I know this might sound a bit “air fairy” but it helped me. When I was a teenager, I was told by my step dad that I was such a cold person, I would never love anyone fully nor would I be completely loved. Shit like marks you and there was a lot more, that’s just one example. A few failed relationships and a divorce later and I can tell you all sorts of doubt sets in BUT I will do my best to stay on this new path of strength and positivity. I just wanted to write this down so I don’t forget this moment. I do love my life and in particular all the women in it, I am very lucky in so many ways  but it doesn’t mean I always feel like Beyoncé. I’m closing the door shut on all of that.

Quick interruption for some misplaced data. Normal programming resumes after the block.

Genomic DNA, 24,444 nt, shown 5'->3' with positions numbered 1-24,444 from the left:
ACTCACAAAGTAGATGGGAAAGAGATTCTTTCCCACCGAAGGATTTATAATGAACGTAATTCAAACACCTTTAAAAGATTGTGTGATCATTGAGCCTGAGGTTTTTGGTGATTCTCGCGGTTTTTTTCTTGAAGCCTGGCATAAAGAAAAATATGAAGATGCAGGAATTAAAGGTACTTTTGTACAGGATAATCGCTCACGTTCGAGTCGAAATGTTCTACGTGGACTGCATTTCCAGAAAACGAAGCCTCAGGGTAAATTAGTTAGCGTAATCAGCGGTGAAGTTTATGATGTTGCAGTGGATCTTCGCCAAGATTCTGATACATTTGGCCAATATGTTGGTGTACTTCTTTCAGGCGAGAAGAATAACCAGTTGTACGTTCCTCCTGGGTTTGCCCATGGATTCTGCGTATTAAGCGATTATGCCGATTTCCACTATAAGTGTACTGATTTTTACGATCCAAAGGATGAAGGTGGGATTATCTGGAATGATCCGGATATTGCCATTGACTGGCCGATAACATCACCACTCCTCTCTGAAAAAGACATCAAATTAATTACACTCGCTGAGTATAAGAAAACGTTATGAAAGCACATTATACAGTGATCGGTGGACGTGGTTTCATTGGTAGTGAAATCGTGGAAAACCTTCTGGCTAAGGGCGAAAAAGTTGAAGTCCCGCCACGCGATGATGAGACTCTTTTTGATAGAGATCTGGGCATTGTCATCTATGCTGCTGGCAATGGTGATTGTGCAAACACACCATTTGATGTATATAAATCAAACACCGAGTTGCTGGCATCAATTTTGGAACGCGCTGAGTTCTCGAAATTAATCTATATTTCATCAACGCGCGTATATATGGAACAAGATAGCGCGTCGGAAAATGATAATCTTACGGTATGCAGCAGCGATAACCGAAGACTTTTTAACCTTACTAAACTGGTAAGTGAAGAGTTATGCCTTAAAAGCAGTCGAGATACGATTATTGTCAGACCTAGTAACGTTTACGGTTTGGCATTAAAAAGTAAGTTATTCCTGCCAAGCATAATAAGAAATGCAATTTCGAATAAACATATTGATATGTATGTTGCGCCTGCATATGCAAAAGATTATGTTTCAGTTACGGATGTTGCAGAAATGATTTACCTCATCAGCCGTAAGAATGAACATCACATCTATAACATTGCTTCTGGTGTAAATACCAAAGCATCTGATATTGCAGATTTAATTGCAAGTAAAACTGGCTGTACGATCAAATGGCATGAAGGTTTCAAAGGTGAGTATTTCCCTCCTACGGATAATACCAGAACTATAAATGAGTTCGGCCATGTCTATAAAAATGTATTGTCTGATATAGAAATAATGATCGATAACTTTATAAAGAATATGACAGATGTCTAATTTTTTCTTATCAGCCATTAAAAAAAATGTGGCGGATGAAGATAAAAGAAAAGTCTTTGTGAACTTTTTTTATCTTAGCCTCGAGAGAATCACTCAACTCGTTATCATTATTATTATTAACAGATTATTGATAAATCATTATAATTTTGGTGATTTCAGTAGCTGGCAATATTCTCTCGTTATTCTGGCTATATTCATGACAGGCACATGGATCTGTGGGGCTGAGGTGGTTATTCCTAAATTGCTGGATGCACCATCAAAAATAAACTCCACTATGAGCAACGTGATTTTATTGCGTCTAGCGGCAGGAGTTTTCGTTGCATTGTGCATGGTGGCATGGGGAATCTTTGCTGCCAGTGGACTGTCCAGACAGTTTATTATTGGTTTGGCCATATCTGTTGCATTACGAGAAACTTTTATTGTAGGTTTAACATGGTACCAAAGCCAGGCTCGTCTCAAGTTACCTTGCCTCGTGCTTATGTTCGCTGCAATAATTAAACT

What I Would Tell My 15 Year-Old Self (who was crying in the toilets of her new school)

Last night something happened that made me want to be able to tell my 15 year old self a few things…

Back in September 1997, I started “lycee”, I was the only one from my senior school, who went to this school so I knew nobody. At the time I was shy and felt so lonely on the first day, when everyone seemed to know somebody that I went into the toilets to cry, I will never forget it. Well Adele of September 1997, I wish you had known the following because it would have cheered you up for sure. This is also a message to anybody, who is really shy or doesn’t have much confidence.